Saskatchewan's Opposition pushes for COVID vaccine mandate on provincial employees

·3 min read

Saskatchewan’s Opposition leader is pushing for the government to mandate COVID-19 vaccines for all its employees.

NDP Leader Ryan Meili said he wants Premier Scott Moe to make it a requirement for all health, Crown corporation, government and public agency employees in Saskatchewan to be vaccinated or face regular testing.

“There is nothing in place to protect Saskatchewan people as the fourth wave runs wild, and right now Scott Moe is nowhere to be seen,” Meili said Thursday at a press conference in front of the legislature in Regina.

“He’s given up. He’s given up on the fight against COVID-19. He’s given up on Saskatchewan children. He’s given up on health-care workers burning out.”

Last week, the Saskatchewan Party government announced it will establish a policy to require front-line health workers to provide proof of vaccination in the workplace.

Those who are not vaccinated will be required to get tested regularly for COVID-19. Further details about the policy, including its rollout, have yet to be released.

In a statement Thursday, the government said it's not considering mandatory vaccinations at this time.

A spokeswoman said Wednesday that the government continues to monitor COVID-19 in consultation with the province’s chief medical health officer, Dr. Saqib Shahab.

“Premier Moe and (Health) Minister (Paul) Merriman are further engaging with the Saskatchewan Health Authority regarding the recent increase in hospitalization numbers and the ongoing capacity of the health-care system,” Julie Leggott said.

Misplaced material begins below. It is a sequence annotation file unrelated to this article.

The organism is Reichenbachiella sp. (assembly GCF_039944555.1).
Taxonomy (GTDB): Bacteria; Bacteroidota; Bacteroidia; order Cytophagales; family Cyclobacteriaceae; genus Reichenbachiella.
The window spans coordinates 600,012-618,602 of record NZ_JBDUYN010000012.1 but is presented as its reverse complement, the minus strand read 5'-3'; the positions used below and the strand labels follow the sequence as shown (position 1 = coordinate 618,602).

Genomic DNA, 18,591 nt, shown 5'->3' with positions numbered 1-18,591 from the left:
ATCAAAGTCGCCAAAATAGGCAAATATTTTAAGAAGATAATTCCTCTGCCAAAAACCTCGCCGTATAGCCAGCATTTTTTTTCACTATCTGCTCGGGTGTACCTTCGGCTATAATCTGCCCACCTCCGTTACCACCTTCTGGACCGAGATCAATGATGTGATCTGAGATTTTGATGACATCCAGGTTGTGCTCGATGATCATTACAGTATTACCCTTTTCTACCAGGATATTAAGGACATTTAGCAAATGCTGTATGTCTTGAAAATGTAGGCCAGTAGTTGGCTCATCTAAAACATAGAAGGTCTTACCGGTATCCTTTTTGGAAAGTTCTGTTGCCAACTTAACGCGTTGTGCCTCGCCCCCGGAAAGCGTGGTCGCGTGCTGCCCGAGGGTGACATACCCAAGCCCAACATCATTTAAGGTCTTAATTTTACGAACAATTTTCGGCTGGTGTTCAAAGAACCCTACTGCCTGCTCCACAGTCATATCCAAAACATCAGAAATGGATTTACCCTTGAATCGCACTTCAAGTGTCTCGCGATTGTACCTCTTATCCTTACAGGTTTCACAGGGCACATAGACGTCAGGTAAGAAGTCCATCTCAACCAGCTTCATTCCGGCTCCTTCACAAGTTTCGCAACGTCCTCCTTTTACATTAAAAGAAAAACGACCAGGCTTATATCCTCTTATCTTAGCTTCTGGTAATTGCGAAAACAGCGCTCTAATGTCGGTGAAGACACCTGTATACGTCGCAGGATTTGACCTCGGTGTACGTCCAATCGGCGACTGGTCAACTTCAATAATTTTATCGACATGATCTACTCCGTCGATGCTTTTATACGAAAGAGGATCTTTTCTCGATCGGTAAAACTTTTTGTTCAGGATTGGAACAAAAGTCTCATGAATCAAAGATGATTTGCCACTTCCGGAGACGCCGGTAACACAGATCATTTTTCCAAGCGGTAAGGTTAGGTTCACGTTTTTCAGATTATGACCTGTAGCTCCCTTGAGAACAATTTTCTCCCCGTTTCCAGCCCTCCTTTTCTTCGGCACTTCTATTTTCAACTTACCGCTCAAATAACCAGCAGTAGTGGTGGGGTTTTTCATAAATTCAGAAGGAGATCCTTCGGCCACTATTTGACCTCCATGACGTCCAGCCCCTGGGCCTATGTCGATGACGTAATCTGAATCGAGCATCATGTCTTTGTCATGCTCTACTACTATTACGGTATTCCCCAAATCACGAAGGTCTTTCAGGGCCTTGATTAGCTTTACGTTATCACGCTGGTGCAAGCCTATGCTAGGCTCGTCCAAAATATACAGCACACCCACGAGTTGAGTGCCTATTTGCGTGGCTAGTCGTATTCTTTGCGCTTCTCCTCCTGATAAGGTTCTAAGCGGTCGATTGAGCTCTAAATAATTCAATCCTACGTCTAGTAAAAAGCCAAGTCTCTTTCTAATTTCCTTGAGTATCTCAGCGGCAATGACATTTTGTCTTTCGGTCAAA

She added the premier would have more to say on this “in the coming days.”

With no public health orders currently in place in Saskatchewan, municipalities, schools and businesses are left to implement their own policies to reduce the spread of COVID-19 as the province faces some of the highest COVID-19 numbers in Canada.

The Government of Canada website shows Saskatchewan had the highest rate of cases in the last week, with 217 infections per 100,000 residents. That’s over triple the national average of 69.

The weekly rate of cases in Saskatchewan's Northern Health Region is even higher, with 1,121 cases per 100,000 residents.

Some Indigenous groups in Saskatchewan are offering vaccine incentives to encourage people to get their COVID-19 shots.

The Lac La Ronge Indian Band in the province’s northeast is giving $300 to every member who gets two jabs.

Metis Nation Saskatchewan is also rolling out a vaccine lottery with prizes that include a boat or truck for Metis residents who are fully vaccinated.

Meili said the government needs a provincewide strategy to boost vaccinations as rates have plateaued.

Health Canada said Saskatchewan's vaccination rate is the second-lowest in the country, with 69 per cent of eligible residents fully vaccinated.

“We should not be having a random patchwork of who makes calls or doesn’t,” Meili said. “This should be a provincewide, consistent policy.”

Hospitalizations continued to climb along with cases Thursday. The province reported 285 new cases and one additional death. The seven-day average of daily new cases reached a record high of the pandemic with 364 new cases per day.

There were 184 people in hospital with the virus, including 32 in intensive care.

The Saskatchewan Health Authority has started to implement more measures to reduce transmission.

Thursday was the second day the health authority closed early their COVID-19 testing site in Prince Albert due to capacity issues.

Starting Friday, the health authority will require visitors of long-term care homes to wear a mask in common areas and is strongly recommending residents do the same when they are not in their rooms.

In Saskatoon, patients at all acute care hospitals are limited to two visitors at a time.

The health authority said in a release that the reduced visitation is a result of the “substantial increase in COVID-19 transmission in Saskatoon and high levels of hospital admissions.”

This report by The Canadian Press was first published Sept. 9, 2021.

Mickey Djuric, The Canadian Press

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